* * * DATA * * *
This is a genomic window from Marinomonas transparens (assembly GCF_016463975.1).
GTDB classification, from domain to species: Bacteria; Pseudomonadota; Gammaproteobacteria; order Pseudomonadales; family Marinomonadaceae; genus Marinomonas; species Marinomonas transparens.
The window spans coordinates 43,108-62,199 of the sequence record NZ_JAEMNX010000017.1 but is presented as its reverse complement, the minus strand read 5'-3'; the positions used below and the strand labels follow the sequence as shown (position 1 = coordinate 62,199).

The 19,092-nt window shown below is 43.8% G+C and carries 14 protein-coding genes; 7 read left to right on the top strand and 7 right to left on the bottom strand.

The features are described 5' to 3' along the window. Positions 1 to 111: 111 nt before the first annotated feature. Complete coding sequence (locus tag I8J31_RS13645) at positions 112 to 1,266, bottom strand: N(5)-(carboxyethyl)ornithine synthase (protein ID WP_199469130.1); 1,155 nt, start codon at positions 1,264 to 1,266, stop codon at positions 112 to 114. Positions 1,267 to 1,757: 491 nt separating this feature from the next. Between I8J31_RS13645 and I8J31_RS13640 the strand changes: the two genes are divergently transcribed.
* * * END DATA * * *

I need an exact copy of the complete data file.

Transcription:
This is a genomic window from Marinomonas transparens (assembly GCF_016463975.1).
GTDB classification, from domain to species: Bacteria; Pseudomonadota; Gammaproteobacteria; order Pseudomonadales; family Marinomonadaceae; genus Marinomonas; species Marinomonas transparens.
The window spans coordinates 43,108-62,199 of the sequence record NZ_JAEMNX010000017.1 but is presented as its reverse complement, the minus strand read 5'-3'; the positions used below and the strand labels follow the sequence as shown (position 1 = coordinate 62,199).

The 19,092-nt window shown below is 43.8% G+C and carries 14 protein-coding genes; 7 read left to right on the top strand and 7 right to left on the bottom strand.

The features are described 5' to 3' along the window. Positions 1 to 111: 111 nt before the first annotated feature. Complete coding sequence (locus tag I8J31_RS13645) at positions 112 to 1,266, bottom strand: N(5)-(carboxyethyl)ornithine synthase (protein ID WP_199469130.1); 1,155 nt, start codon at positions 1,264 to 1,266, stop codon at positions 112 to 114. Positions 1,267 to 1,757: 491 nt separating this feature from the next. Between I8J31_RS13645 and I8J31_RS13640 the strand changes: the two genes are divergently transcribed.